To the untrained eye, bargains may seem hard to come by when the S&P 500 (SPY) is trading not far from its all-time high achieved in early 2022. However, savvy investors know that markets are inefficient by nature, and that sectors will fall in and out of favor, creating opportunities for those who know how to spot value.
Such I find the case with Hannon Armstrong Sustainable Infrastructure Capital (NYSE:HASI), which has traded in the opposite direction from the market in recent weeks, and currently sits 29% below its 52-week high. In this article, I discuss why HASI’s +6% dividend yield and capital appreciation potential make it a potentially terrific choice for value investors today.
HASI is a self-managed, leading climate positive investment company that partners with clients to deploy real estate that’s related to renewable energy. Its investment portfolio is valued at $4.7 billion and is spread across a diverse set of assets. Residential Solar, Grid-Connected Solar, and Wind represent HASI’s top 3 segments, comprising three-quarters of total.
HASI’s green footprint has resulted in meaningful savings in carbon dioxide and water. As shown below, management estimates that 6.7 million metric tons of carbon dioxide and 6.3 billion gallons of water are being saved annually as a result of its funded projects.
Investors may like HASI for its non-cyclical business model, since its run-rate business is not directly affected by commodity prices. In reality, higher oil and gas prices should actually help HASI, since that would make renewable energy more attractive. But no matter where commodity prices go, HASI is expected to benefit from the $1 trillion infrastructure bill, of which $23 billion is earmarked for enhancing the resiliency of the power infrastructure and investment in renewable energy.
Meanwhile, HASI hasn’t shown signs of slowing down in a higher interest rate environment, as the first quarter was the highest ever in terms of investment volume, with the portfolio growing by $389 million, or 9% quarter-on-quarter. Moreover, HASI has plenty of visibility as its investment pipeline is now over $5 billion.
Importantly, HASI is growing in an accretive manner, as average yield on new investments is over 8%, and distributable EPS grew by $0.01 YoY to $0.52. It’s worth noting that the bottom line growth was impacted by interest expense growing by $11 million annually due to higher outstanding debt balance and higher interest rates. Nonetheless, management is still guiding for robust distributable EPS growth of 10% to 13% annually through 2024.
Looking ahead, this appears to be feasible considering the aforementioned tailwinds supporting renewable energy and the large pipeline of projects. In addition, interest rate growth has already shown signs of slowing down. According to S&P Global, the Fed’s quarter point rate hike in July is widely expected to be the last one in 2023. As shown below, management expects to continue to generate a healthy spread between portfolio yield and interest expense, with an 11% projected return on equity going forward.
Moreover, continued growth in HASI’s managed assets business adds a layer of stability to the enterprise. In the first 10 years as a public company, this segment has grown at a CAGR of 11% (including 15% YoY growth in Q1) to a balance of $10 billion in assets under management, resulting in an even higher shareholder return of over 15% per year.
This side of the business is not too different from the one adopted by Extra Space Storage (EXR), through its 3rd party management platform, in which it manages self-storage properties for other owners. In HASI’s case, asset owners benefit from HASI’s expertise and platform, while HASI benefits from the capital-light nature of (higher margin) nature of this business.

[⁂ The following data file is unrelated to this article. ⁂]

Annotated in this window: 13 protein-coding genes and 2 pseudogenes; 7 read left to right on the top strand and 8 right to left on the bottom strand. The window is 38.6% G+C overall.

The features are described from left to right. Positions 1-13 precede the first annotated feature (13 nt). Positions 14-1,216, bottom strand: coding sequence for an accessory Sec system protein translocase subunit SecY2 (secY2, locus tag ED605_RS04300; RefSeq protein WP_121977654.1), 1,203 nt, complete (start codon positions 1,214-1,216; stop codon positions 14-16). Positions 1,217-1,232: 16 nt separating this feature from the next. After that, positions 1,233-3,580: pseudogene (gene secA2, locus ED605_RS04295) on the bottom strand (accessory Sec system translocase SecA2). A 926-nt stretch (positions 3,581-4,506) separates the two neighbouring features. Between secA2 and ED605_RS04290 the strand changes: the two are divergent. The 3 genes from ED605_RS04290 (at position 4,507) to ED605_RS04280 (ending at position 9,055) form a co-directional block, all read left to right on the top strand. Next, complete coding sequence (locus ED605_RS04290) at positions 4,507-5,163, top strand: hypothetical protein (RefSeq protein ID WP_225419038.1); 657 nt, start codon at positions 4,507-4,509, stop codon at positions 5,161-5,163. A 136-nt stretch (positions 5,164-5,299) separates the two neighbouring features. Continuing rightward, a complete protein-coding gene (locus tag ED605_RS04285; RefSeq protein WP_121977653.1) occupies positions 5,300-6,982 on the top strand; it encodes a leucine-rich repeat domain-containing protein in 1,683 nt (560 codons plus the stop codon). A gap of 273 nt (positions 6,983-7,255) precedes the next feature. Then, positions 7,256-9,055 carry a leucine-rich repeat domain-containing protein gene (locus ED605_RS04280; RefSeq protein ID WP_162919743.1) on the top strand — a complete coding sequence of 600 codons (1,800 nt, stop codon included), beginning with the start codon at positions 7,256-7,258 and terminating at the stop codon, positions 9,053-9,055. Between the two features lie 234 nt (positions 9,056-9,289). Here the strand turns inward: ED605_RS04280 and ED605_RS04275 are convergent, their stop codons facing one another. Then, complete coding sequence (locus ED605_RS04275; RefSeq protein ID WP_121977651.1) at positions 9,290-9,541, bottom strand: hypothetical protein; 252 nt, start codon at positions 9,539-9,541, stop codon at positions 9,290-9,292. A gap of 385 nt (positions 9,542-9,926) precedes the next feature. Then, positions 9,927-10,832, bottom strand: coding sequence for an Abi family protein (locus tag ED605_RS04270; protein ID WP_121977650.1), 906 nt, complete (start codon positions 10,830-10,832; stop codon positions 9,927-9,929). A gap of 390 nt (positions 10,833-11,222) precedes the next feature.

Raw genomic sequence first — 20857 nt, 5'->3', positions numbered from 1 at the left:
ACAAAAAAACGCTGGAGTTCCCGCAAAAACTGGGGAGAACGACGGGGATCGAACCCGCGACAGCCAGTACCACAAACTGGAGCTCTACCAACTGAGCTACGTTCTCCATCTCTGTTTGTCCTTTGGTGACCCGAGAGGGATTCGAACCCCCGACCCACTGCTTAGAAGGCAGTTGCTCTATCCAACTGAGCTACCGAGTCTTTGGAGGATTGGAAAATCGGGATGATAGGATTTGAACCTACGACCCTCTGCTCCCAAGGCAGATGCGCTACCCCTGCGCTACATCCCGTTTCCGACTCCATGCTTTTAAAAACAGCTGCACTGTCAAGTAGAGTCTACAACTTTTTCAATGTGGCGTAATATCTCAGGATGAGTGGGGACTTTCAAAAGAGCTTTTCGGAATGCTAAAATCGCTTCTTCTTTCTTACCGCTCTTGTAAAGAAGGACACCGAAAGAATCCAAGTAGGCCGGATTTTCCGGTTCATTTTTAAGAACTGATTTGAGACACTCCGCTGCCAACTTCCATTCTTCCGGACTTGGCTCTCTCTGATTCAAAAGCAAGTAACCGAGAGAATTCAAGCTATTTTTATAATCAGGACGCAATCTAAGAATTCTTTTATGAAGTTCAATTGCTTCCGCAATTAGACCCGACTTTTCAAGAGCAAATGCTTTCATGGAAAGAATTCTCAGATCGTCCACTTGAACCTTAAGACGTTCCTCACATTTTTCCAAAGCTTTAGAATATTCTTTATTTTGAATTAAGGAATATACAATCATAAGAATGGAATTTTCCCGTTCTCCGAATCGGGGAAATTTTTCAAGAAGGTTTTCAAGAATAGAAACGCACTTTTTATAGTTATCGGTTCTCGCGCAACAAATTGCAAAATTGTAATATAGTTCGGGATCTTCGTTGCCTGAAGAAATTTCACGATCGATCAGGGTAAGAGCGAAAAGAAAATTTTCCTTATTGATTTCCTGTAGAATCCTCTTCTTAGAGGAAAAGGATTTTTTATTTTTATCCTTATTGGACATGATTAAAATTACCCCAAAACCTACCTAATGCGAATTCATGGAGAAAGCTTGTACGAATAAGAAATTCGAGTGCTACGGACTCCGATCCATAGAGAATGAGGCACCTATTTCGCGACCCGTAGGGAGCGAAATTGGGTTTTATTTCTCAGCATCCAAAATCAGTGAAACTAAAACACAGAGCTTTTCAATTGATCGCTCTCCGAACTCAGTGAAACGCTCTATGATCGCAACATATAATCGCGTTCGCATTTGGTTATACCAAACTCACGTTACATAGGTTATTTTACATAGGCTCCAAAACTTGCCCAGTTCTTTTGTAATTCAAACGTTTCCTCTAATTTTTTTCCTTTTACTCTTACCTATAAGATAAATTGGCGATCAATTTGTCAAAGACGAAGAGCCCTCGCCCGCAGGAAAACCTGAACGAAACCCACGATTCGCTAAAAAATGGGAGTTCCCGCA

Importantly, HASI carries a strong balance sheet for a commercial mortgage REIT, with a Baa3 investment grade credit rating from Moody’s and BB+ by S&P and Fitch. This is supported by a reasonably safe 2.0x debt to equity ratio, sitting lower than that of names like Blackstone Mortgage Trust (BXMT), which carries a 3.5x leverage ratio. Plus, 87% of HASI’s debt is fixed rate, and it carries $490 million in total liquidity.
This lends support to its 6.1% dividend yield, which is protected by a 76% payout ratio based on the last reported quarter’s Distributable EPS of $0.52. Management has also guided for a 5% to 8% annual dividend growth rate over the next couple of years, on back of the aforementioned 10% to 13% distributable EPS growth rate.
Risks to HASI include potential for materially higher interest rates, which could pressure its investment spread. Also, a slowdown in the renewable energy market could dampen demand for its capital. Plus, while HASI is generally immune to commodity prices, a sustained drop in fossil fuel prices could make economic decisions around renewable energy harder to justify for its customers.
Considering all the above, HASI appears to be reasonably attractive at the current price of $26.02 with a forward PE of 12.0. This is considering HASI being the leading player in its field of competence, its strong track record, and pipeline of opportunities. As shown below, HASI’s normal PE is 20.7. While I believe that would be too rich, I don’t think a PE of 15.0 is out of the question, which could lead to double-digit total returns.
Overall, HASI looks like an attractive option for income investors looking to benefit from the long-term growth of renewable energy. It has a number of tailwinds, including government spending in the renewable segment and a promising managed asset business. Its strong dividend yield, coupled with its forward potential and sound balance sheet make it an interesting play for value investors, especially after the recent pullback in share price.